Let’s Learn Spanish: Advice for Duolingo Language Students

Varios de mis amigos estudian español con Duolingo. Nuestro maestro es Duo, el buho. Duo es muy listo, él sabe muchos idiomas. Pero, yo siempre he querido aprender español porque vivo cerca de la frontera con Mexico y tengo unos amigos que hablan español solamente.

Duolingo es un buen método para enseñar un idioma. Duo usa técnicas motivacionales como esos usado en los videojuegos. Pueden convertirse adictivo. Ten cuidado.

Of course, I am trying to show off for you and I confess to having a Spanish-English dictionary at hand. My vocabulary, usage and grammar are undoubtedly not quite up to Duo’s standards but I think they would get my ideas across to a good many Spanish speakers.

My real purpose is to offer advice to anyone using Duolingo to learn a language. It is simply this: beware of the video game motivations. In my case, I became so obsessive-compulsive about running up points and competing to attain goals and push ahead of other users that I was sacrificing the kind of learning that occurs when you stop to examine and think about the last item posted, to listen carefully to pronunciations, to look at the way sentences have been constructed, and, dozens of other details that you miss by hurrying on to the next item as soon as you hit enter.

I had attained a status in Duolingo called the Diamond League. It was difficult to get there and I maintained it for a sizable number of weeks. I watched the scores in “the league” as they mounted every day and I made sure I generated enough points to put a safe distance between myself and the others in the league. I found “cheap” points to score quickly and easily.

One week I set out to see if I could nail a number one finish for the week in Diamond League. I did it. That was the week that I discovered I had reduced Duo’s great teaching tool to a lousy video game, and a pretty lame one at that. From then on I was determined only to avoid “demotion” by keeping out of the bottom 10 per cent of the class. That wasn’t so difficult. But it still distracted from my learning.

So, today I changed my strategy. I am spending more time with each item. I have a set goal of points (XP) that I want to achieve every day and I am determined to stay with that number and not go beyond it. I found that I spend as much time studying as I did with my more compulsive approach but it is much more satisfying and I felt I learned much more.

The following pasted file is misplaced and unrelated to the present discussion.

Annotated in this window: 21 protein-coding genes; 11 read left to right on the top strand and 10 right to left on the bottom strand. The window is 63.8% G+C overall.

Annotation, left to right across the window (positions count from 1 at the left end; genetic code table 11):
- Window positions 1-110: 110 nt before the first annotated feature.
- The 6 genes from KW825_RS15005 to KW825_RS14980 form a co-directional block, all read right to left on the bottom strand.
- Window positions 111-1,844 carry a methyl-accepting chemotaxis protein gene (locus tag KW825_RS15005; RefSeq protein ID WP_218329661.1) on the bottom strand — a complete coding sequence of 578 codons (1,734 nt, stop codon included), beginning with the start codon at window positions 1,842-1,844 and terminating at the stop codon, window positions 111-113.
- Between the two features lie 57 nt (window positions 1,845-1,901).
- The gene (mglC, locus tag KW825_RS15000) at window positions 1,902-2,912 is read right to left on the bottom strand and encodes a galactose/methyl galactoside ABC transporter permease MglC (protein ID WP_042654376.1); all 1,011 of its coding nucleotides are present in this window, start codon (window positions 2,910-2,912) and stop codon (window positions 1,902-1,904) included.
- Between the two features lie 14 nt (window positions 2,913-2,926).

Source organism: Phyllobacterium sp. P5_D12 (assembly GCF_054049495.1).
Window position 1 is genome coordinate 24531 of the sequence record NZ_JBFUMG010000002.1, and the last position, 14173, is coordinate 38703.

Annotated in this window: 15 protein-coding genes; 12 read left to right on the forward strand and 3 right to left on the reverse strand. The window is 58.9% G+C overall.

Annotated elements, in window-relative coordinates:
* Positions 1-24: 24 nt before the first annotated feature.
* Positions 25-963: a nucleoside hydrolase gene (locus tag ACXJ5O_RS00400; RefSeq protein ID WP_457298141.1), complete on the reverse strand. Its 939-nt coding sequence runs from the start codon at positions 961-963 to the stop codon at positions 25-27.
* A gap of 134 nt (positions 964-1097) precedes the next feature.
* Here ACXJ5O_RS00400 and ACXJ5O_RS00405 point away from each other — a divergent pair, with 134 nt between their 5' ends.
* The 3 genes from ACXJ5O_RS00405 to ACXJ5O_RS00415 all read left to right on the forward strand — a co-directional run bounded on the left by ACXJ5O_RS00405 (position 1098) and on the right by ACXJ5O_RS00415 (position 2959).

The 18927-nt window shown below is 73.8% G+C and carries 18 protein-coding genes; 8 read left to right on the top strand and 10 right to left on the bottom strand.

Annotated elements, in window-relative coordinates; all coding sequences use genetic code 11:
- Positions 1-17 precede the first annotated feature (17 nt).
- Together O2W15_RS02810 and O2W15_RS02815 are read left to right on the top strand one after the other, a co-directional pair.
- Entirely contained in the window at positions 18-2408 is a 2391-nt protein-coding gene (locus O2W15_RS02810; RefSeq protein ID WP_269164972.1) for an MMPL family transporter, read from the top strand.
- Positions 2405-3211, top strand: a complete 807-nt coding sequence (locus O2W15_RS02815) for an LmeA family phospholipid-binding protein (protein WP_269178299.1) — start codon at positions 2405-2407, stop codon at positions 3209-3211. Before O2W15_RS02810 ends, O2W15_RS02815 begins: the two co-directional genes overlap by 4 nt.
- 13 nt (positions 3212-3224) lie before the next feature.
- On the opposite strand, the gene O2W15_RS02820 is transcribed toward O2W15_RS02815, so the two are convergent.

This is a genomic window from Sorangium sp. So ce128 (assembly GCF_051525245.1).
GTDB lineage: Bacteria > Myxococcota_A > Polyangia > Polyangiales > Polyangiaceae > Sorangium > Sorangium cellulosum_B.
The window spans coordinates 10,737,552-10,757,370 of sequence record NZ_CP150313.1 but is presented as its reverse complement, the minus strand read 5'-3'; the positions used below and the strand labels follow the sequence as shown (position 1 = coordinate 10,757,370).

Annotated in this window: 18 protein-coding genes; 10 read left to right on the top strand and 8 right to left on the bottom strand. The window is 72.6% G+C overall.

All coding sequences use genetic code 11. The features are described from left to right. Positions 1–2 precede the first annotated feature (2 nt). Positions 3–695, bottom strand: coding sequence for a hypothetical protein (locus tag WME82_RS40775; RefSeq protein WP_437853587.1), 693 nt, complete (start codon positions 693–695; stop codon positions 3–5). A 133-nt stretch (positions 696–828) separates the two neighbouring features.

Design your own approach. Establish your own XP goal for each day. Do it every day. Daily practice is important. I have a five year streak going and plan to keep it up until I can have a decent conversation with a native speaker in Texas’ first European language.

UPDATE: After the first day using my new approach, I was awakened by my cell phone with the following ominous message: You fell to #28! Be careful! You’re going to drop back to the Obsidian League. I will post another update at the end of the week to let you know what life is like in the minor leagues.

One & One-Half

THE TWELVE MOST IMPORTANT THINGS DONALD TRUMP HAS TAUGHT ME (Thing No. 1):

That I was privileged to live in America’s Golden Age.

Yes, 2020 was a challenging, no, a horrible year. The Trump presidency wound down toward an election loss to a demonstrably decent patriot who loves America as much as I do. So there will be some better days ahead. But, with so much to be turned around and salvaged, what will our new President Biden be able to accomplish and sustain?

My fear is that you and I, dear reader, have seen the best of America’s days. We are the country that, in my lifetime, liberated Europe, emptied the concentration camps, welcomed millions of immigrants, advanced space technology, outlasted the Soviets in a Cold War and did all these things and still managed to turn out creditable literature, music, and visual art. Government programs provided assistance so that people could eat, become educated and receive a level of health care that, even at its lowest level, was better than people receive in much of the rest of the world.